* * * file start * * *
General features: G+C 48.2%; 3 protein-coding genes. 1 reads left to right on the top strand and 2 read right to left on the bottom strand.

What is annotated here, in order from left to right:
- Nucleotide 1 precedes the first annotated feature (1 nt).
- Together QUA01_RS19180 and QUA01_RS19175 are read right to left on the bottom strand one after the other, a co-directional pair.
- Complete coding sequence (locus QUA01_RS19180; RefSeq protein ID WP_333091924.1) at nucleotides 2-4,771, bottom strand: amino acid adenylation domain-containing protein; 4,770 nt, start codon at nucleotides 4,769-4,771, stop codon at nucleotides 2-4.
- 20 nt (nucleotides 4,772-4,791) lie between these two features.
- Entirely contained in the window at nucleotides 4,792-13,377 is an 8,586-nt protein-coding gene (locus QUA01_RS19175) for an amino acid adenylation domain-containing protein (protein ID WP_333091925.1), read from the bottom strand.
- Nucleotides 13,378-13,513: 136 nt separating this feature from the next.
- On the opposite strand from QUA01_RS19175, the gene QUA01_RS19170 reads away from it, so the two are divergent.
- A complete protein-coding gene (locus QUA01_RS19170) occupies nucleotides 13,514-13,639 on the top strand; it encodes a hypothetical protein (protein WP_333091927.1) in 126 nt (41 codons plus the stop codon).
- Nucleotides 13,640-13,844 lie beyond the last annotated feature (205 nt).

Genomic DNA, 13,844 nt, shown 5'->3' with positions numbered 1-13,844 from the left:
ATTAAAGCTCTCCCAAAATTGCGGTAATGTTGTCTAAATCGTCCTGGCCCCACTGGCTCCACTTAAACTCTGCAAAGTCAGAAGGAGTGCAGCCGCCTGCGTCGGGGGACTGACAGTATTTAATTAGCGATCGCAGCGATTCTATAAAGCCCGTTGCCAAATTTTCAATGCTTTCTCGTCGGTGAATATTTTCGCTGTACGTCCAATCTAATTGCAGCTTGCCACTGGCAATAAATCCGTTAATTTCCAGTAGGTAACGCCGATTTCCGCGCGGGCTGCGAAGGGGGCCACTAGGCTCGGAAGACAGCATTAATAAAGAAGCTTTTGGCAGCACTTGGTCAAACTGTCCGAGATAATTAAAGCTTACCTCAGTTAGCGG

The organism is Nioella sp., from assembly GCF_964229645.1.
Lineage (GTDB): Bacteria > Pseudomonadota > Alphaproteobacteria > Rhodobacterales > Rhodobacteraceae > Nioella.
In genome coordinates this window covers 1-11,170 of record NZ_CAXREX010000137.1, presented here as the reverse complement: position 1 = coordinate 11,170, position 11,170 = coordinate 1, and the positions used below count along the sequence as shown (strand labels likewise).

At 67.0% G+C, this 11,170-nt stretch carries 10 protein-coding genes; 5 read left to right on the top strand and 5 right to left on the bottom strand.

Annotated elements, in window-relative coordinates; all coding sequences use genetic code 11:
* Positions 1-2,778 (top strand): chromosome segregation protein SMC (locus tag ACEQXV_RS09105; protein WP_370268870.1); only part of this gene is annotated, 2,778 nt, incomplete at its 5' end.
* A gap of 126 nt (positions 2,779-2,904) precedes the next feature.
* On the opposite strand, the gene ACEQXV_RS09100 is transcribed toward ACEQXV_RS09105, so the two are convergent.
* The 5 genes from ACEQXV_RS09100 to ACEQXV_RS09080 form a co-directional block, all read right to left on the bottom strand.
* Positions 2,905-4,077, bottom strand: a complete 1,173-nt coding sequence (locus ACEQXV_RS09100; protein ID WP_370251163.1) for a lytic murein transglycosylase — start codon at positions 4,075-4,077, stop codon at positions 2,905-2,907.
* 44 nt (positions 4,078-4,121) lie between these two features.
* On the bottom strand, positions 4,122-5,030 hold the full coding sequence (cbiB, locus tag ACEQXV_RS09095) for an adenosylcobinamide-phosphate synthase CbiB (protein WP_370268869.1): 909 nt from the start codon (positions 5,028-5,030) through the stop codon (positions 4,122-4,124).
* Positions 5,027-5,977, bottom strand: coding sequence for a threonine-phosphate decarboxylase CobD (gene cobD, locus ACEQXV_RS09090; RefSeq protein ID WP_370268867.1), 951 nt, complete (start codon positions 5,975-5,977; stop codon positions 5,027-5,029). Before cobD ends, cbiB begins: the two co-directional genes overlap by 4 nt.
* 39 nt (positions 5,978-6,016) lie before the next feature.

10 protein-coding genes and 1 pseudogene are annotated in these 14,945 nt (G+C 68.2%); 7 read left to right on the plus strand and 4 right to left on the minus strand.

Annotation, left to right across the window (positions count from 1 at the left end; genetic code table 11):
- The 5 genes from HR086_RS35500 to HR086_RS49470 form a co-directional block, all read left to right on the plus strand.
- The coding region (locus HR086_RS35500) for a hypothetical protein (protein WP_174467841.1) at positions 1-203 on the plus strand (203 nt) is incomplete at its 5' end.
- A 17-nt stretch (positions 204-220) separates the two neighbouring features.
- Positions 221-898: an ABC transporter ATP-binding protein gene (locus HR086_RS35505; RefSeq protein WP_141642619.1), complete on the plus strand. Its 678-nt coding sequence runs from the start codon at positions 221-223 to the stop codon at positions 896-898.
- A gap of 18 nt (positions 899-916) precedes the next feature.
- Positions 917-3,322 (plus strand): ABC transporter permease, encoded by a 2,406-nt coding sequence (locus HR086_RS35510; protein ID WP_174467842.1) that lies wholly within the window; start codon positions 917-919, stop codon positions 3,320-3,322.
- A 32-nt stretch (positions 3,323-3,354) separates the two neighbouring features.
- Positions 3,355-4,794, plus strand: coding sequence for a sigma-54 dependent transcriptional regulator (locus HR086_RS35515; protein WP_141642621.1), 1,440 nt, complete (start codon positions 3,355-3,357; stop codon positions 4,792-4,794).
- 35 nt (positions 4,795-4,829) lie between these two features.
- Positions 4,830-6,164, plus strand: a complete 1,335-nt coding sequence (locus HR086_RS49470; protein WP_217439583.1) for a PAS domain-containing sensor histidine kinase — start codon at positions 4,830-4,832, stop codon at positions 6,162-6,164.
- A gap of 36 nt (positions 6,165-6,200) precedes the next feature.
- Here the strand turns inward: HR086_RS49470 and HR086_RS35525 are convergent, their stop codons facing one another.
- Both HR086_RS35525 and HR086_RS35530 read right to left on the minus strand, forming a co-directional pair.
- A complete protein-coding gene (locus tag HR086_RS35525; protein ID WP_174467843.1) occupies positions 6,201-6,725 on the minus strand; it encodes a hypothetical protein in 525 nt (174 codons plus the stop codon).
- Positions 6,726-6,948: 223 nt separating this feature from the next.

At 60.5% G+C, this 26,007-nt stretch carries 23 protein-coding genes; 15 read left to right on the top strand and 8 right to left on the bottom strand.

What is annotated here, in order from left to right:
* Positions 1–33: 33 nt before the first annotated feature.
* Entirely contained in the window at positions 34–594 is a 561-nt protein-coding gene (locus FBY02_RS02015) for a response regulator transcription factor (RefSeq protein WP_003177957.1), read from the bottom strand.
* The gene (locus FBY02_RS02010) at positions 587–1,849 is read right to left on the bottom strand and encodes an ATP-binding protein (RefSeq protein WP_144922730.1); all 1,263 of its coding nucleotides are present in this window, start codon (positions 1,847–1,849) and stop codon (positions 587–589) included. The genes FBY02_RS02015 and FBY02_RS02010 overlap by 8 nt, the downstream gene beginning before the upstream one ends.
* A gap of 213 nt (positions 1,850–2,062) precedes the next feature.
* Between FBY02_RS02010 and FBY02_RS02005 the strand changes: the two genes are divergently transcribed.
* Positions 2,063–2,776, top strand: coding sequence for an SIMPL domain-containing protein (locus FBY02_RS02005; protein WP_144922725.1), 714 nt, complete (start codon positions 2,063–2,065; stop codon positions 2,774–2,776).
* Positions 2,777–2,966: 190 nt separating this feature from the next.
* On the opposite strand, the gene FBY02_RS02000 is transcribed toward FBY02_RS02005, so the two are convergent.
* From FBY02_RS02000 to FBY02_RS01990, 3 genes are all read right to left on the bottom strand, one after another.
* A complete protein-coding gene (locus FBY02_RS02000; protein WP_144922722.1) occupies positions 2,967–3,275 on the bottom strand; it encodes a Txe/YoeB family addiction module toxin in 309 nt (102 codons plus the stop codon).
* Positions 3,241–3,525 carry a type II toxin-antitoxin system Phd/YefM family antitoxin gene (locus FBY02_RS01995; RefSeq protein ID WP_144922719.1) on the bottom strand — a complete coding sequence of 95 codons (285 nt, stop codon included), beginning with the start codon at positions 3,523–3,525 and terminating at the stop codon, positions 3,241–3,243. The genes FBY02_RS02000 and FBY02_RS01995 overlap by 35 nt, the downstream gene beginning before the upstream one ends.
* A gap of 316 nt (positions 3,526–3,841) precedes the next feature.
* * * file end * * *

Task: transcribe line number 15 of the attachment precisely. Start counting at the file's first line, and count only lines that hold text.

Lineage (GTDB): Bacteria > Pseudomonadota > Alphaproteobacteria > Rhodobacterales > Rhodobacteraceae > Nioella.